Our anthology possesses the ability to show sports-loving kids that poetry can be relevant and of interest to them and to make sports appealing to poetry-loving kids who might not read about sports and/or perhaps don't think sports are of interest to them. I hope our collection will prompt children to seek out other sports poetry collections for them including recent ones such as Douglas Florian's Poem Runs: Baseball Poems and Paintings (Harcourt, 2012).
Most people view sports and poetry as an odd and illogical pair but their link dates back centuries. The Ancient Greek lyric poet Pindar (ca. 552-443 BC) wrote victory odes of which nearly all were celebrations of triumphs gained by competitors in Panhellenic festivals such as the Olympian Games. Poetry and sports continue to team up today. Canadian poet Priscila Uppal served as the poet-in-residence for Canadian Athletes Now at Vancouver's 2010 Winter Olympics/Paralympics. Winter Sport: Poems, her collection for teens and adults, resulted from her time spent at these events. Priscila also worked as poet-in-residence at Toronto's 2011 Rogers (Tennis) Cup. She wrote the foreword for our collection and also has a poem featured in it.
Roemer: Absolutely! Who can resist the “Sports + Poetry = Fun” formula? Children with short attention spans or those who have difficulty reading long passages of text are less likely to be intimidated by poetry. Why? Open a poetry book and you’ll usually see a good amount of white space which is comforting to the child who (like me) hates to sit still. Rhymed poems also help emergent readers puzzle out words that may be unfamiliar to them. But best of all, poetry speaks to the reader’s heart. A great poem will elicit a response from the reader—a thoughtful pause, an epiphany, or a giggle.
3. What do you hope children will learn or think about as they read this book?
Hoyte: I hope children will think about athletes with intellectual disabilities and those with physical disabilities. Perhaps our poems focused on these two types of athletes will inspire children to learn more about the Paralympics and Special Olympics. Through poems penned by writers living in 10 countries, children will gain an eye-opening exposure to multiple variations of the English language and will expand and enrich their own vocabularies as a result. I hope our ethnically diverse roster of contributors will also show children that poets are real folks living in current times and who come in all different packages.
Roemer: I hope children will experience a surge of energy, joy, enthusiasm; a feel-good response upon reading our sports poems, while at the same time, gain insight and knowledge about various world sports. I hope a reluctant reader will search out other poetry collections. I hope a non-athletic child will be enticed to try a new physical activity—and find it appealing. And may ALL our readers fall under poetry’s magical spell!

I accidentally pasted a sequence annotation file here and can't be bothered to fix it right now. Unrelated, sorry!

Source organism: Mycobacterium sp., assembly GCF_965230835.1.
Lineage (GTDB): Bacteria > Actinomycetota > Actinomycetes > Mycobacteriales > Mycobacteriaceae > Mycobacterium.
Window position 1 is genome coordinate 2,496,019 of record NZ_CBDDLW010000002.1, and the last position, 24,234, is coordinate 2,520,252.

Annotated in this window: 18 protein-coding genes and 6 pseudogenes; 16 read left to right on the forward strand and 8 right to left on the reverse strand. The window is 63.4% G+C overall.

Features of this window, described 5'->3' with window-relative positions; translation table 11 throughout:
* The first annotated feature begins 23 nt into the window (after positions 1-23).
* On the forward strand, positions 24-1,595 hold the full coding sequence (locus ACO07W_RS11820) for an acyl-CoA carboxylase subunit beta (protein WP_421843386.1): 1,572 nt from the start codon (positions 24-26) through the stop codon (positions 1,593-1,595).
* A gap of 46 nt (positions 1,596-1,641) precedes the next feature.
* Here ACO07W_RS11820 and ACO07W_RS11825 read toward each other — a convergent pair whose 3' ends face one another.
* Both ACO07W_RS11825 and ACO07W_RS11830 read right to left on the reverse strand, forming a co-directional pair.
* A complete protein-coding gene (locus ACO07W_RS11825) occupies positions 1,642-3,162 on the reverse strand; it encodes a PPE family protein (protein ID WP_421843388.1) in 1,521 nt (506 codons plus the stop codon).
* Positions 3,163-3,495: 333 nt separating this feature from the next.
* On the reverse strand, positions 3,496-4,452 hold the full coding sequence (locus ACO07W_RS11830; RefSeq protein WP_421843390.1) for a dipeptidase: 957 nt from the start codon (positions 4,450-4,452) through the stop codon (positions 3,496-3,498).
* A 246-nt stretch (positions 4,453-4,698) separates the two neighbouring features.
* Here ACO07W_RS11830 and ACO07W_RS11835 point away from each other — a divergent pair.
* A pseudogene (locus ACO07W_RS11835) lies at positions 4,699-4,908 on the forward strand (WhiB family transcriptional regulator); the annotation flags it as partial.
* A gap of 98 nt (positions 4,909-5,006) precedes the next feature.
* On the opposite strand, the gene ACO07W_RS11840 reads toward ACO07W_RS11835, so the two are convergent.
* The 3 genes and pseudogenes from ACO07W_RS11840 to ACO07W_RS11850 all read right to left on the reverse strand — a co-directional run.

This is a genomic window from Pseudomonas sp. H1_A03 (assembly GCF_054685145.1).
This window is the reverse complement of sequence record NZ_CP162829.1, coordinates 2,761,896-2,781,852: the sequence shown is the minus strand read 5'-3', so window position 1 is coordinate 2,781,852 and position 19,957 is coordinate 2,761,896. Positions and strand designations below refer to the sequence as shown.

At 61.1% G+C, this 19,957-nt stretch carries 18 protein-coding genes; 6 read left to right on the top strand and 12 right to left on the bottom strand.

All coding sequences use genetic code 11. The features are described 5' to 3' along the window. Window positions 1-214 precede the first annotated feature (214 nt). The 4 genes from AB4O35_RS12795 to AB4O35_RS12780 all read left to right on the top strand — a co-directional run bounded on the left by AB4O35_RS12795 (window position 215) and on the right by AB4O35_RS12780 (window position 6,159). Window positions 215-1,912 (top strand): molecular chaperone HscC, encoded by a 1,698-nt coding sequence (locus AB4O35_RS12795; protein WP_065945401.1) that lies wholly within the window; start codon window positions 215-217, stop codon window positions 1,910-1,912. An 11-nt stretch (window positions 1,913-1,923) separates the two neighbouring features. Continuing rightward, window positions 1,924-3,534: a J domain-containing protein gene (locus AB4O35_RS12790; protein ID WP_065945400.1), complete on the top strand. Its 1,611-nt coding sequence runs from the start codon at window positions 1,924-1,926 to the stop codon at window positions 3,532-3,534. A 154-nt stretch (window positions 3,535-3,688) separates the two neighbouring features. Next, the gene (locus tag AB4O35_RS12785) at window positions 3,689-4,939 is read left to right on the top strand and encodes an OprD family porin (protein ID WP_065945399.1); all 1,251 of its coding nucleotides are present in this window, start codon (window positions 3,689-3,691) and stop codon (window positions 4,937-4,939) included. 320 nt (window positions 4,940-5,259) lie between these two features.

4. How did you compile the poems? Was there a certain poem that perked your interest?
Hoyte: I sent the call for submissions to poetry groups/organizations based in several countries asking them to post it on their websites and to circulate it among their members. I am pleased and proud to say that we received poems from every (livable) continent. With the selected poems, our goal was to cover as many sports, poetic forms, and countries as possible. Here are four poems which stood out for me. Heather Delabre’s “The Master Dance” is a gorgeous two-voice poem spoken by a football player and ballet dancer. Charles Waters’ short and powerful “Muhammad Ali - Rumble in the Jungle” recounts a historic boxing match which took place in Zaire. Patricia Toht’s “Curling Stone” is a delightful mask poem and the only poem, if I recall correctly, that we received on curling. Patricia Cooley’s “King’s Gambit” is a clever poem about chess which is truly an international sport!
Roemer: Our mission was to collect a wide variety of poetry forms from talented writers around world. Ideally, we wanted to have at least one poem per sport including poems representing paraplegic and special needs sports. Once poems were selected, we organized them seasonally. A large number of poems really wow’d me, but I’ll only note a few: Madeleine Kuderick’s heartwarming “Last Chance Bat;” Jocelyn Shipley’s “Pianoball” about a young pianist distracted by teammates practicing outside her window; Emmanuel Dickson Osei-Yaw’s poem, “Plenty People Chasing One Ball” with its authentic African voice; and Gayle Krause’s “The Hail Mary Pass,” a clever cleave poem, designed to be read both vertically and horizontally.